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any nation or power that would refuse to
obey its behests. -
And this will inevitably be the result of his a
mission if successful.- Such will be the con- c
-sequence of the triumph of the doctrines n
now held by the presses and the people of I
the North. And who pays the piper? The c
Southern States-the producers of the sta- t
pies that constitute the wealth of the coun
try. They are scarcely prepared for this.
And the people of the South cannot be par
ticipants in this missionary republicanism
Their pursuits forbid it; their institutions,
safe only under the rule of a conservative
foreign policy, forbid it; and it will be ani
evil day when the eontagion of this wildfire
takes effect among them. The present is but
another development of the utter dissimilari
ty existing between the ever restless spirit
of rampant democracy prevailing at the
North, and that conservative republicanism of
the South, which is the citadel of her insti
tutions and the guarantee of her prosperity.
It ib another incidental proof of the proprie- i
ty of a political separation of two sections,
whose people are, in almost every lending
feature of true and sound republican prine
ples, so utterly opposed to each other.-Co
lumbia South Carolinian.
EDGEFIELD, S. C.
THURSDAY, JANUARY 8, 1852.
SUDDEN AND AWFUL DEATH.
Os Sinday night last a ditcher, named RODY
MCGRAT , died suddenly on the public square of
this place. Ile had been drinking all day and was
quite intoxicated. No one witnessed his death.
Ile was found some hour or two after he had
been last seen alive. The jury of inquest return
ed as their decision that " the deceased had come
to his death from some unknown cause."
WHO CAN BEAT TilS?
S. S. To,.trxixs, Esq., living near this village,
made the last year upon 145 acres, one hundred
and thirteen thousand pounds of seed cotton, being
an average of neareight hundred pounds, per acre.
The same gentleman raised an abundance of pro
visions. We often hear of this being done-but
it seldom really occurs.
SxvEaA r. of our young friends have addressed
us in reference to certain " ExrGtAs," which we
offiered them a number or two back. We have
not room to publish their responses ' in c.rtenso.'
Miss S. A. M. DENNxY and It. 31. W., of this Dis
trict, and Masters W. W. R. and J. E. B., of
Charleston, have given the correct solutions,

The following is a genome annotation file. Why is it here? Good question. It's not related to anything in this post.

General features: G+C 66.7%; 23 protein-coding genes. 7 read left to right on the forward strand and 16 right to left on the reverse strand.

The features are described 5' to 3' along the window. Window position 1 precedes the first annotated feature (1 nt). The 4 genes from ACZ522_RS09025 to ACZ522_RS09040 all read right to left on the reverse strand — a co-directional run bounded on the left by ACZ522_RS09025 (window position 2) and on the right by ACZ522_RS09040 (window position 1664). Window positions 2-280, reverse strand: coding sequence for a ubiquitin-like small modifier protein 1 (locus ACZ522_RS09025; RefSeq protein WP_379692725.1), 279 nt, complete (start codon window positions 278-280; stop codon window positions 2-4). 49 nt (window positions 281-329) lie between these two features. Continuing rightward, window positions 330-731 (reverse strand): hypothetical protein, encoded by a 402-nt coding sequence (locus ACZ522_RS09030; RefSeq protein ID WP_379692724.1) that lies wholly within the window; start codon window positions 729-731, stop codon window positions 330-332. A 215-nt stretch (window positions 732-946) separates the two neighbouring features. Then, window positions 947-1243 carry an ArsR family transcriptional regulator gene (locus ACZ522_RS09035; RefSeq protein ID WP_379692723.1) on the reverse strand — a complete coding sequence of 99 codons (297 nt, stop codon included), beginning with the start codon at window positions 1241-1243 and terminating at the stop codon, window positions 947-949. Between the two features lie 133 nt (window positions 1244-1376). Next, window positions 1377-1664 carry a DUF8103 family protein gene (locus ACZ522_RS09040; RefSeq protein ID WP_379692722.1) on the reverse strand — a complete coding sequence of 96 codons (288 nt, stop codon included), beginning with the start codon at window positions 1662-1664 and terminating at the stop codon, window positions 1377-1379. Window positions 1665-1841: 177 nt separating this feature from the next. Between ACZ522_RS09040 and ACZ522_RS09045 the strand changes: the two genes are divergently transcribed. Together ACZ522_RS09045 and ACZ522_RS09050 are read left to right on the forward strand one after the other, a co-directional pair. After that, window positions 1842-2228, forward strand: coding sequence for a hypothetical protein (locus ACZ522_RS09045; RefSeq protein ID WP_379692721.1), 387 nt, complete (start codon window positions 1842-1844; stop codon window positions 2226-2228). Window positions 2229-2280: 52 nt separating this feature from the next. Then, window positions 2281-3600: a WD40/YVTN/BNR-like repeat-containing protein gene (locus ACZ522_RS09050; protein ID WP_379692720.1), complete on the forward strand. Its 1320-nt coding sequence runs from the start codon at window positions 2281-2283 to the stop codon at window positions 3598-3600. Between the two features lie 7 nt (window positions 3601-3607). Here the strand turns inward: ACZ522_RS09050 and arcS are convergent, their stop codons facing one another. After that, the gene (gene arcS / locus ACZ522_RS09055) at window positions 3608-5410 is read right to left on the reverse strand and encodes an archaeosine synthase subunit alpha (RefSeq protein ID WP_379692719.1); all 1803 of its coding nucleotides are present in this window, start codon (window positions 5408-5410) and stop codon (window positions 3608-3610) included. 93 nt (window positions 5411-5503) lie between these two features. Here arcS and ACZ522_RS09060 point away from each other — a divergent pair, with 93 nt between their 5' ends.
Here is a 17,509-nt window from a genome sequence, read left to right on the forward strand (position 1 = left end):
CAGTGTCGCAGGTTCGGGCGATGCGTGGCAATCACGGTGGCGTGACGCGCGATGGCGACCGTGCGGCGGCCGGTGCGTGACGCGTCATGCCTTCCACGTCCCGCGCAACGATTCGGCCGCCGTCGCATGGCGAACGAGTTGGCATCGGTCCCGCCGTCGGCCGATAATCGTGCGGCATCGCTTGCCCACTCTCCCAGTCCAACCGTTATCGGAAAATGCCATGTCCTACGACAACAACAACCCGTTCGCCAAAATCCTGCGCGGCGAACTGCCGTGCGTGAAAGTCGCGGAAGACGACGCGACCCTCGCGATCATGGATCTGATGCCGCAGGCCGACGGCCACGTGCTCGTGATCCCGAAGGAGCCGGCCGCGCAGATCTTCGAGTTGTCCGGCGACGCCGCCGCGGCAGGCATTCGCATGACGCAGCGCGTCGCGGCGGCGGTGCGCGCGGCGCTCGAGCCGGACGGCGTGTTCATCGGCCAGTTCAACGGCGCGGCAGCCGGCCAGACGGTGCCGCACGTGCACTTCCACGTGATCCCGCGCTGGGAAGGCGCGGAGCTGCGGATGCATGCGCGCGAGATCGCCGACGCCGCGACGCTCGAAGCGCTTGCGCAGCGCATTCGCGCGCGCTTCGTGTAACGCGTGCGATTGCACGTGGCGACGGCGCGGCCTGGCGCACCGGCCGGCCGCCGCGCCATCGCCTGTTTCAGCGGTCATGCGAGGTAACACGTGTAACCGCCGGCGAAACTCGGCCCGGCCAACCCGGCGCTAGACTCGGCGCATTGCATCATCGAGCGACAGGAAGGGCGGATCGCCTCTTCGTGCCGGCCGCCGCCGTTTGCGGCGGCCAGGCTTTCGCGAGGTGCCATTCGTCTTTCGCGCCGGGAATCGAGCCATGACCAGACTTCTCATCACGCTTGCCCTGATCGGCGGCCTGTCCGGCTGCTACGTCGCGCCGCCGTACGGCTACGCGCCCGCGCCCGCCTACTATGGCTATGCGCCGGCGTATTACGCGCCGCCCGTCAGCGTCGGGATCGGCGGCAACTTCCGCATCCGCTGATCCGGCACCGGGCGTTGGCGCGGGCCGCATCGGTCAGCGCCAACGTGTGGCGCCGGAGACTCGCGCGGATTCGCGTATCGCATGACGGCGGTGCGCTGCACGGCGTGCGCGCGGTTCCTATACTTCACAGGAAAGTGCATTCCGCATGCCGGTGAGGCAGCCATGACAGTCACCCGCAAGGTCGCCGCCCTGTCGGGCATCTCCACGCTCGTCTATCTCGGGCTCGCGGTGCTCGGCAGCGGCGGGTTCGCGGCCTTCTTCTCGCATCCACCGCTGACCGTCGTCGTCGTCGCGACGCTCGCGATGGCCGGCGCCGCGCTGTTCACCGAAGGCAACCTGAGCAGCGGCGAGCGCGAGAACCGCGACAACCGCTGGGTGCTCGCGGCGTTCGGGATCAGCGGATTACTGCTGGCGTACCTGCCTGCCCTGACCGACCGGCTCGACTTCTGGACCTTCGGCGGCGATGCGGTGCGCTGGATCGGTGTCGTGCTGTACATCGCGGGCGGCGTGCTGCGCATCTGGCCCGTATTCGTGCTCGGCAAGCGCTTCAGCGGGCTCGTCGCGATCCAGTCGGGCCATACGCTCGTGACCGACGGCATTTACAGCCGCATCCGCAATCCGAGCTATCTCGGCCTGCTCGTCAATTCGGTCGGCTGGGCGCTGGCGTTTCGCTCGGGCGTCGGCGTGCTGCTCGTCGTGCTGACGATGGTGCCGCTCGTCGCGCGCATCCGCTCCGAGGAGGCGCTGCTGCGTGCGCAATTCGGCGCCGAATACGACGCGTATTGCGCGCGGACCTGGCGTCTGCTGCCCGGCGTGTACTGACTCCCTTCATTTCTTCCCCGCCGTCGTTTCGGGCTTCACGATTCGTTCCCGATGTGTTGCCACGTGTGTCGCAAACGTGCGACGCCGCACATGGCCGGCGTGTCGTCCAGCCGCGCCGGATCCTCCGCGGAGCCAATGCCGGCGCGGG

which are as follows:
Of the first - - Ix1.
""second - WASHrNG'ON.
" " third - - EDGEFIELD ADVFRTJSrR.
" " fourth - PExOscoT BAY.
a GOOD MORNING, LADIES ALL !"
TitE old swain (we can't say " swan,") who
appears to-day in poetic colors over the above sig.
nature, meets with our unfeigned sympathy for his
forlorn and desperate predicament. There are
others we could point out, not a hundred miles
from this " ranceic," who will soon have to raise
the same wailings, unless they resrolve at once to
plunge into the glorious sea of matrimo~ny. Let
them take wvarning fronm the confessions of this
disheartencd and undone bachelor. Suich may be
their sad ease ere long._. ..
that we have seen straitns of similar character
somewhere else. Ittut we know that cases like
yours are of common occttrrence all over the
world-and we suippose the poor creatures are apt
to think and express themselves alike. The ver
sea are not so badl at any rate. There is, we dare
say, qjuiite as mutch Trutth as Poetry in them,-,-if
not a 'lectle' more. " Ihold on to the willows," a
few more idays.
"Whmiler the lamp holds out to burn,
The vilest sinner uny return."
TitenR is now being felt a cotnsiderabtle pres
sure in money matters. We learn that it is an
almost universal thing at the South. As to the
causes which have produced said pressure, we
have no idea of expatiatinr. Sufricient to say
that it is upon uis. Now,'how are we to get rid of
it ? This is a difliciult questiotn-some might pro.
nomunce it a " poser." We think there is a specific
which, if adopted by all, will be eminently satta
tive in its results. It is simply this: Let every
one " do tto others as lie would they should do
unto him." The practise of this good 01(1 rule in
mioney matters wvill lighten the pressure very ma
terially. For thus, kind and generous indunlgene
will be extenided froit man to mian, in a lengthetned
chain as it were, amti in a twelve month, all (or
nearly all) may be enabled by vigorous exertions
to come ont of their difficulties without bieinug
forced to a sacrifice of any kinid. The opposite
course, viz,, one of stern deimnd of immediate
payment, will be very apt to leadl to a disastrous
season. For one huarud creditor frequently forces
twenty others to a iuilar coursie. Tlhe wind,
once up, will cause imanty a crash. May it not be
WE cheerfully acknowledge the addition of
" SCOTT's WEEKLY PAPRa" to our exchange list.
It is a Mammoth sliet, published in Philadelphia